Our next finalist is Jennifer Smith who is finishing her Master’s degree at San Diego State, however she will soon ditch the gray skies of San Diego in favor of the optimal climes of beautiful Happy Valley, Pennsylvania. Pack your sunscreen, Jennifer! Jennifer is starting in the Ph.D. program at Penn State this fall, and we’re all anticipating big things from her. Her current project examines how people perceive cartographic depictions of changes in urban scenes – but again, why read my description when you can read Jennifer’s?
Effective Color Schemes for 3D Animations of Urban Landscapes with a Spatial and Temporal Dimension
By: Jennifer Smith
This research compares different color schemes for 3D urban spatio-temporal dynamic maps. It identifies methods of map designs facilitating acquisition of spatio-temporal information by map users. The following two questions guide the framework of this study: (1) How do different colors and schemes (red vs. blue and sequential vs. random) compare in affecting user abilities to acquire spatio-temporal information? (2) How do findings from eye-tracking analysis reinforce or contradict observed results of specific color schemes?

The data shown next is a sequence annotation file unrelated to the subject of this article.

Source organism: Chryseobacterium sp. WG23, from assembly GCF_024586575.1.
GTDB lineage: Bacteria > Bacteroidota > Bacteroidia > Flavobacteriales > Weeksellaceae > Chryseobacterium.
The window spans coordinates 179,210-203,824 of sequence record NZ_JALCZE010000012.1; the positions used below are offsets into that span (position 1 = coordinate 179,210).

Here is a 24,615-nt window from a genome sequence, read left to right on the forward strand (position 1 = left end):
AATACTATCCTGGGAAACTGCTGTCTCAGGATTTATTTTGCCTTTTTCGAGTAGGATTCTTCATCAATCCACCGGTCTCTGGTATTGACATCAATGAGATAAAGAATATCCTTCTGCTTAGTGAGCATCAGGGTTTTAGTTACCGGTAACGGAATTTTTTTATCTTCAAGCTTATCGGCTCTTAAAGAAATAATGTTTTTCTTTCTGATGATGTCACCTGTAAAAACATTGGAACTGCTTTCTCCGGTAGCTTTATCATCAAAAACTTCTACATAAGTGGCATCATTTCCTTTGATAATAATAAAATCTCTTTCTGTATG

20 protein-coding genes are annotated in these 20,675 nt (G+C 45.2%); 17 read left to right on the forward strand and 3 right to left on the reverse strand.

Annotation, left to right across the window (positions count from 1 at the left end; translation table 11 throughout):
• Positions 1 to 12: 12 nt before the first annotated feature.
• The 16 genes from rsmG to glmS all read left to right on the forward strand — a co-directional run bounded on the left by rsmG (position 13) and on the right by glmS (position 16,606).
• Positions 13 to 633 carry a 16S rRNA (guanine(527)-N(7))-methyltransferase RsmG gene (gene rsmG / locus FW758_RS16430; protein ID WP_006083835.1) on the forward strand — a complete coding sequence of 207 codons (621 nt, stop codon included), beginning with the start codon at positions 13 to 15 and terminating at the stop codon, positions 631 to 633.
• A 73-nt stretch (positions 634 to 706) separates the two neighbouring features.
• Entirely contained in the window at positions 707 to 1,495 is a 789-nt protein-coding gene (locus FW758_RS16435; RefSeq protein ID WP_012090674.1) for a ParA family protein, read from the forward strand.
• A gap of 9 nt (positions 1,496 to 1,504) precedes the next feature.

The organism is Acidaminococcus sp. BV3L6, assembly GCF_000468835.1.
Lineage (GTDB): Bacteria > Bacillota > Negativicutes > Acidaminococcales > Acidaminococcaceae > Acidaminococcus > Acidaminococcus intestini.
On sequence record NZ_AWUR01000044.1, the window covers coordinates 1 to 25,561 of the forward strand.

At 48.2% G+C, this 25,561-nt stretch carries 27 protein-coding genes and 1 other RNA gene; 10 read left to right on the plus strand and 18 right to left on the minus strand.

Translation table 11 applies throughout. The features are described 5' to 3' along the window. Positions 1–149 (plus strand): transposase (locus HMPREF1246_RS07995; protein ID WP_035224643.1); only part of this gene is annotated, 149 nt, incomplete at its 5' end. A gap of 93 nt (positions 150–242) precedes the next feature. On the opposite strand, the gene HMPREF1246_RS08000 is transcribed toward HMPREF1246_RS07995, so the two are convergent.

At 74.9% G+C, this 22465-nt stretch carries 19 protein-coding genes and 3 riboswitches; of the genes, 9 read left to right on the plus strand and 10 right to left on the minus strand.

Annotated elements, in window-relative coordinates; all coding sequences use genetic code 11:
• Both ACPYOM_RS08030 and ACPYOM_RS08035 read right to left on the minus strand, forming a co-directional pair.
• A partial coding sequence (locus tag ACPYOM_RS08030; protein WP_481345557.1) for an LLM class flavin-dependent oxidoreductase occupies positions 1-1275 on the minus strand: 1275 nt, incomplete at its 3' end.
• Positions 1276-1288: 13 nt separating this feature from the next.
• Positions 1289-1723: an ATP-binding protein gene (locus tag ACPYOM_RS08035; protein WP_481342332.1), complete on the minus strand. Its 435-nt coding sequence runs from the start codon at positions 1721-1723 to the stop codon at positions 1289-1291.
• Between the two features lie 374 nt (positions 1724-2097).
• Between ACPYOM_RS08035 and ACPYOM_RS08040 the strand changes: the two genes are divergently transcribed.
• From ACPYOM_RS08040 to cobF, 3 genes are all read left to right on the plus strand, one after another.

Three animations have been created using ArcScene, each re-illustrating urban growth of San Diego State University campus buildings over eight decades. Each animation is presented through a different color scheme (red sequential, blue sequential and random hue), where campus buildings vary in hue or value for each subsequent decade. As time moves forward, buildings appear in their actual height in scale.
Ninety-nine participants were utilized to view a randomly assigned animation and take a survey testing their ability to recognize and comprehend spatio-temporal information presented. One-tailed and two-tailed T-tests were computed, revealing no difference in survey accuracy among animations. Eye-tracking analysis yielded similar results, a result impacted by the small sample size of only nine students. Further statistical analyses will be computed to explore other demographic connections with survey accuracy (eg. Grade level, gender, age, map experience, etc.).